Click here to discover reviews of National Geographic: March Of The Penguins on Amazon.com.


March of the Penguins



Notting Hill  -- Romance 1999 PG-13 for sexual content and brief strong language. 123 minutes.

Bookseller William Thacker  (Hugh Grant) falls for famous screen actress Anna Scott (Julia Roberts) and must face the reality of Anna’s life with the Paparazzi and her lack of truth telling to her peers.  Will they make a go of it despite these setbacks? Overall it is a jolly good story with no violence of any kind.  Four stars. 
CLick here to discover reviews of Notting Hill on Amazon.com.





Nova: Absolute Zero: The Conquest of Cold  2008 NR 112 Minutes

A Nova documentary that explores the scientific investigations of what is “cold”, starting in the 16th and 17th centuries with the invention of the thermometer and the world’s first air conditioner and progressing to the present day race to find absolute zero. No violence, except for the account of how one researcher was executed in the 17th century.  Three stars.  Available from Netflix.



Oh, God!  PG  98 minutes 1977 Comedy

Atheist grocery store assistant manager Jerry Landers (John Denver) is the unlikely recipient of attention from on high from the Almighty God himself (George Burns) in this award winning movie from the late 1970’s.  God’s message? “Cherish and nurture each other instead of killing one another” and “Everything’s going to work out provided people make that choice.”  There are no violent scenes or references to unseen violent parts of the plot in this movie.  Four stars. Click here to discover reviews of Oh God! on Amazon.com.





Oh, God! Book II  1980 PG  94 minutes

Elementary school student 11 year old Tracy Richards (Louanne Sirota) is the one to see God (George Burns) this time. God visits Tracy and explains that he needs some additional publicity. Tracy and some of her pals from school start an ad campaign where everyone is urged to “Think God”.  But soon Tracy has to answer questions from school administrators and her parents about what motivated her to start the campaign. There is no violence in this movie, though Tracy runs away after being threatened with being put in an institution. Three stars.  Click here to discover reviews of Oh God! Book II on Amazon.com.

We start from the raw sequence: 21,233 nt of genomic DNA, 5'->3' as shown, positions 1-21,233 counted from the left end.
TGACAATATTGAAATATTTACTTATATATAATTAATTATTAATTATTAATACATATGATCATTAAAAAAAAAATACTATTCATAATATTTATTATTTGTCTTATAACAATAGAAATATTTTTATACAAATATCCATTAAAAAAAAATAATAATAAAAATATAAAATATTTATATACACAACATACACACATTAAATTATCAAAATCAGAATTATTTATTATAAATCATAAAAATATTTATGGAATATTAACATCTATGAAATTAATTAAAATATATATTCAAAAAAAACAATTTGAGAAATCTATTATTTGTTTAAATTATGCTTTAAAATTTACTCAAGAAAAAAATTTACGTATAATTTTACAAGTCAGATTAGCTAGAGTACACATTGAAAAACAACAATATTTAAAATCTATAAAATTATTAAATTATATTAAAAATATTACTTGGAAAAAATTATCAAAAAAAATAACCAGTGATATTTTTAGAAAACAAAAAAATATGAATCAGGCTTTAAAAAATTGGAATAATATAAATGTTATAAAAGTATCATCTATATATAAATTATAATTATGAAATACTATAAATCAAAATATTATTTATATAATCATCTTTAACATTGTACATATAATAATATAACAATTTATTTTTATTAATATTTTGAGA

Oh, God! You Devil 1984 PG 96 minutes

In this third and final film in the Oh God! Series, Bobby Sheldon is a struggling musician who whispers out loud that he would sell his soul to the devil if he could make it in the music world. Soon the devil (George Burns) signs Bobby up for a 7 year contract in exchange for Bobby’s soul.  A little while later, Bobby is having second thoughts, as part of the deal involves him impersonating a true rock star while another man gets to live out his former life with his wife and kid.  Soon God intervenes and attempts to win Bobby’s soul in a poker game. There is not much violence in this movie. Six people are reported to die in a hurricane (off screen). A waiter wrecks the wedding cake next to the pool. Billy Wayne (the rock star) commits suicide by popping pills.  The devil’s most famous quote: “Next year I’m bringing back the gypsy moth.” Two stars.  Click here to discover reviews of Oh God! You Devil on Amazon.com.





One Nation Under God  Documentary 1993 NR   82 minutes

A succinct examination of the psychological theories and religious fundamentalism surrounding the issue of weather or not homosexuality is a learned behavior that can be unlearned through counseling and/or prayer. A few former “ex gays” give their accounts of how the religious and psychological programs designed to convert gays into straights are failures. The only references to violence against gays and lesbians is the reminder that Germany interned gays in the concentration camps. Three stars.  Click here to discover reviews of One Nation Under God on Amazon.com.






Patch Adams PG-13 116 minutes 1998

In Patch Adams Robin Williams plays the real life Patch Adams, who inspired the creation of a unique hospital in the 1970’s.  Patch is a medical student and former psychiatric inpatient who is inspired to help people in hospitals by making light of their situation through humor and good times. Patch runs smack up against the establishment that prohibits him from practicing medicine without a license. There are five violent scenes or events (two of them are play acting at shooting guns) including one murder-suicide not shown on screen. Five stars.  Click here to discover reviews of Patch Adams on Amazon.com.





Primer 2004 77 minutes  PG-13